Sunday, January 10, 2010

"Only The Good Die Young"

Doug always said he was going to die young. I used to snicker and tell him he was crazy. But he knew something that I did not: Doug, my first true love, passed away from complications of a massive stroke in his mid-50s. Fred, a post-college friend who was divored and living alone, died after suffering a heart attack. A co-worker found him several days later. Dear, sweet Sue lived a bit longer; she succumbed to pancreatic cancer not long after her 68th birthday. The suicide of my brother at age 30 remains the most painful loss of all.

I'm beginning to think Billy Joel was on to something when he penned the lyrics to "Only The Good Die Young." I can rattle off a list of not-so-good folks - yes, Dick Cheney, I'm thinking of you! - who despite all kinds of health issues carry on with a vengeance like that damn Energizer bunny. Cheney has had, count them, 4 heart attacks, coronary bypass surgery, coronary angioplasty, a defibrillator, and more, yet the sucker spits his poisonous venom daily.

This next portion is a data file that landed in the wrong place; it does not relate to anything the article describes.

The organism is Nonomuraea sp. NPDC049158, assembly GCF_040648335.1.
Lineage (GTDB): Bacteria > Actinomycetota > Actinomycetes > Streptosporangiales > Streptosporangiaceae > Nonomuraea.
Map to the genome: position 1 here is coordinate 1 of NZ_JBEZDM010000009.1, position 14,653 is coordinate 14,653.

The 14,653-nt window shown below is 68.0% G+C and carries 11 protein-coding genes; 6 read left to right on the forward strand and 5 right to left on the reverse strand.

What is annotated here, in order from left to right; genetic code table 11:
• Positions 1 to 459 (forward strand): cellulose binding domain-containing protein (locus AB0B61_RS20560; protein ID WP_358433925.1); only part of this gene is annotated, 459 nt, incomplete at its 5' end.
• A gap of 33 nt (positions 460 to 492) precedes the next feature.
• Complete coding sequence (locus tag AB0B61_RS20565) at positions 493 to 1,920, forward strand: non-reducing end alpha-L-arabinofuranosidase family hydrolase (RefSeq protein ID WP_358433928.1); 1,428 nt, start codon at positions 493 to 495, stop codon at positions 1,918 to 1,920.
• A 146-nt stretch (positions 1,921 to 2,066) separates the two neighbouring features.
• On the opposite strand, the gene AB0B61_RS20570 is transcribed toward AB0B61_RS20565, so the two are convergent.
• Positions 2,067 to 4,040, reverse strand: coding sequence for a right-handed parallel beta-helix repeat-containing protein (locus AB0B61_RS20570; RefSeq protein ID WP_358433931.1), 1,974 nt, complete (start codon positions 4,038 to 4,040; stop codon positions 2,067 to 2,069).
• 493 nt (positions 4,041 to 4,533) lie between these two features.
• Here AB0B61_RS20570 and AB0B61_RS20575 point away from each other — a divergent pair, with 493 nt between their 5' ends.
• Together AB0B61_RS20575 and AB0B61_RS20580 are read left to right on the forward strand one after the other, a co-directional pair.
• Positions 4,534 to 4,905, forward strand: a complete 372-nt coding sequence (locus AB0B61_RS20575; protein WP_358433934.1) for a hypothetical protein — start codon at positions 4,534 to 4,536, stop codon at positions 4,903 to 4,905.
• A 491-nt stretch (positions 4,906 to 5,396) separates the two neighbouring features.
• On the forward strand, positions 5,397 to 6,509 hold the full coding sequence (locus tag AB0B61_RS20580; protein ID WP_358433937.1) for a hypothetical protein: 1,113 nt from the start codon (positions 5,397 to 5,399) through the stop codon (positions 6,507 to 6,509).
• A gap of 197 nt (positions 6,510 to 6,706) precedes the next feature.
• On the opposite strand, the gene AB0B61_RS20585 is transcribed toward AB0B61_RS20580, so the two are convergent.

And, you, Mr. Lieberman, who as an "independent" openly campaigned for John McCain, flip flopped on health care like a dizzy salmon caught in an illegal fisherman's net ("Let's Make A Deal," anyone?), and is now tromping around the globe with McCain, pontificating about the urgency of our military to up the ante in multiple world hot spots . . . you are another one whose life I would trade in a New York minute.

I'm trying my best to understand this apparent karmic conundrum: The good die young, and the bad guys (and gals) keep on keeping on. Am I to cling to the belief that we all go around more than once and that these sickos will get their just reward? If not in this lifetime then in the next or the next? And will I be anywhere in the vicinity to witness the prosecution? Or is that asking too much and tagging me as vengeful and unforgiving.

Perhaps I should have stayed on at Loyola Press and worked on the revision of the series Finding God.

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